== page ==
For as good as Peyton Manning has been, he couldn’t overcome the loss of Saturday for the first month of last season. The Colts offense was struggling, the team lost 4 of it’s first 7 games which was basically unheard of.  Then, Saturday returned.  Needless to say, the team won the rest of it’s regular season games, and Peyton Manning won the MVP.  A lot of the credit for that goes to Jeff Saturday, who is now healthy, and after re-upping with the team this offseason, plans to make another run or two at a second title before leaving Manning to his own devices.

2.  S Bob Sanders
The defensive enforcer would be a common NFL position, although when you have a safety who handles that role, it’s certainly a bonus exclusive to a few teams.  When you consider that Sanders dropped in the draft because of size and durability concerns, it’s just a remarkable scouting job by the Colts to find him when they did.  He hasn’t been the most durable character in his five year tenure, but when he’s in the lineup, he’s a elite player.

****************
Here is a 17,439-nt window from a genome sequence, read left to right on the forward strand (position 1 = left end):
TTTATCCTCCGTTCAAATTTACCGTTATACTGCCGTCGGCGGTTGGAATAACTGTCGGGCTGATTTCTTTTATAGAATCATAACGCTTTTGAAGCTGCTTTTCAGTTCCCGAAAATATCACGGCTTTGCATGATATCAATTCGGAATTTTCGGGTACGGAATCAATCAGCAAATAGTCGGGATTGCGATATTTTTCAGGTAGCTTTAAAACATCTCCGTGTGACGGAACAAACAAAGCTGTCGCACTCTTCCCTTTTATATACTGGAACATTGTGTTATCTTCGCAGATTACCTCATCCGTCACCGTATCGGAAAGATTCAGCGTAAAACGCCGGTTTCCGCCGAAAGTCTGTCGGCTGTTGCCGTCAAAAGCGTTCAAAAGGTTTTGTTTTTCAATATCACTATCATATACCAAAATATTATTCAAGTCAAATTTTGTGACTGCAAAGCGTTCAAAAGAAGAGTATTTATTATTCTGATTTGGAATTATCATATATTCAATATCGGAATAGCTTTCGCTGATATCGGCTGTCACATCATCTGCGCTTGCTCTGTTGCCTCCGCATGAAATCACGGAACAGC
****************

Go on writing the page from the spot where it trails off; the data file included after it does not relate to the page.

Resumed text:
1.  QB Peyton Manning
So much has been written about Peyton Manning that anything I added here would be rehashing old points.  He’s the greatest player of his generation and arguably the greatest player of all-time.  No one in history has been better more consistently and longer.

Manning won his third NFL MVP last season, but he did not win the award in his two best seasons, 2005 and 2006.  Shaun Alexander and LaDainian Tomlinson each enjoyed career years respectively, but Manning was simply more valuable based on his position and level of historic greatness, and while Manning is tied for Brett Favre for most MVPs in NFL history, Peyton could easily be a 5-time MVP.  That hasn’t been done in any major sport, and no one would ever have come close in football.

Lest we think that Manning’s actually done playing at an MVP level, he’s bound to do remarkable things in this league yet.

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  Written by mvn







  • Brian: I just found # 23 as well.
  • kyle: i have the whole set all in very good condition
  • Brian: I also have # 17
  • Brian: I have # 8 and 18. How much do want to offer?
  • Gibberish: Greg,his post is a year old, but I am looking for Kurt Suzuki autos and variants such as the plate Drop me...